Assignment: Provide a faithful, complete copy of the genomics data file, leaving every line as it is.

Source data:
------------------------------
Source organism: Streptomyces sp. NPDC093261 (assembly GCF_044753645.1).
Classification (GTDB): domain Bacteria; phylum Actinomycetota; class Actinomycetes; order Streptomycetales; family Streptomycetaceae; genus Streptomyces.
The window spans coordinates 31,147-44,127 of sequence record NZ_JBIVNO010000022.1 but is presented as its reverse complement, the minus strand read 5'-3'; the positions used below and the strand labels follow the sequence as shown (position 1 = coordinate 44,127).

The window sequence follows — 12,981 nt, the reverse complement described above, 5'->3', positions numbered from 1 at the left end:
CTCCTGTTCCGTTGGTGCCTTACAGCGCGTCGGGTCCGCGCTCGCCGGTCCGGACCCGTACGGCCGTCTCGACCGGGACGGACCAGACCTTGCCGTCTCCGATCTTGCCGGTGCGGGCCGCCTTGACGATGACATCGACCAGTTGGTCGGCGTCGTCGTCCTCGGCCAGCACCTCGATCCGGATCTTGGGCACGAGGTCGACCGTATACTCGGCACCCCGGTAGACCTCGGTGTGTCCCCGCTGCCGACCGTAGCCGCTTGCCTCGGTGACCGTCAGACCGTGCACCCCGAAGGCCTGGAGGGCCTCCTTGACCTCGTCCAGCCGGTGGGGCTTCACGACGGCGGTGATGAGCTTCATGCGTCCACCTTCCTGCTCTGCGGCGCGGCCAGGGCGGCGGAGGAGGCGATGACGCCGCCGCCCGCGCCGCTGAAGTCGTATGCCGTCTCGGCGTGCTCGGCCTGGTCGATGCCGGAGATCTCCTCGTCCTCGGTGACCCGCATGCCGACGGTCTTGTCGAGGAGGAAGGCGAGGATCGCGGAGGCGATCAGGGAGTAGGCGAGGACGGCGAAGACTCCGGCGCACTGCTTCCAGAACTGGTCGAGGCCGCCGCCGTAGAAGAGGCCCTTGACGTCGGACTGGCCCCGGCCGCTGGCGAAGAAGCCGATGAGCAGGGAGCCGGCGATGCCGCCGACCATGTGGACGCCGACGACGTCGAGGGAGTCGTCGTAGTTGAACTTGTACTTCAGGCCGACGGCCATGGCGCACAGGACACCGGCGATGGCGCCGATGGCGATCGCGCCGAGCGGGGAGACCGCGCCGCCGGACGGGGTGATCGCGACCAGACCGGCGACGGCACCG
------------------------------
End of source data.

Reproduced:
Source organism: Streptomyces sp. NPDC093261 (assembly GCF_044753645.1).
Classification (GTDB): domain Bacteria; phylum Actinomycetota; class Actinomycetes; order Streptomycetales; family Streptomycetaceae; genus Streptomyces.
The window spans coordinates 31,147-44,127 of sequence record NZ_JBIVNO010000022.1 but is presented as its reverse complement, the minus strand read 5'-3'; the positions used below and the strand labels follow the sequence as shown (position 1 = coordinate 44,127).

The window sequence follows — 12,981 nt, the reverse complement described above, 5'->3', positions numbered from 1 at the left end:
CTCCTGTTCCGTTGGTGCCTTACAGCGCGTCGGGTCCGCGCTCGCCGGTCCGGACCCGTACGGCCGTCTCGACCGGGACGGACCAGACCTTGCCGTCTCCGATCTTGCCGGTGCGGGCCGCCTTGACGATGACATCGACCAGTTGGTCGGCGTCGTCGTCCTCGGCCAGCACCTCGATCCGGATCTTGGGCACGAGGTCGACCGTATACTCGGCACCCCGGTAGACCTCGGTGTGTCCCCGCTGCCGACCGTAGCCGCTTGCCTCGGTGACCGTCAGACCGTGCACCCCGAAGGCCTGGAGGGCCTCCTTGACCTCGTCCAGCCGGTGGGGCTTCACGACGGCGGTGATGAGCTTCATGCGTCCACCTTCCTGCTCTGCGGCGCGGCCAGGGCGGCGGAGGAGGCGATGACGCCGCCGCCCGCGCCGCTGAAGTCGTATGCCGTCTCGGCGTGCTCGGCCTGGTCGATGCCGGAGATCTCCTCGTCCTCGGTGACCCGCATGCCGACGGTCTTGTCGAGGAGGAAGGCGAGGATCGCGGAGGCGATCAGGGAGTAGGCGAGGACGGCGAAGACTCCGGCGCACTGCTTCCAGAACTGGTCGAGGCCGCCGCCGTAGAAGAGGCCCTTGACGTCGGACTGGCCCCGGCCGCTGGCGAAGAAGCCGATGAGCAGGGAGCCGGCGATGCCGCCGACCATGTGGACGCCGACGACGTCGAGGGAGTCGTCGTAGTTGAACTTGTACTTCAGGCCGACGGCCATGGCGCACAGGACACCGGCGATGGCGCCGATGGCGATCGCGCCGAGCGGGGAGACCGCGCCGCCGGACGGGGTGATCGCGACCAGACCGGCGACGGCACCG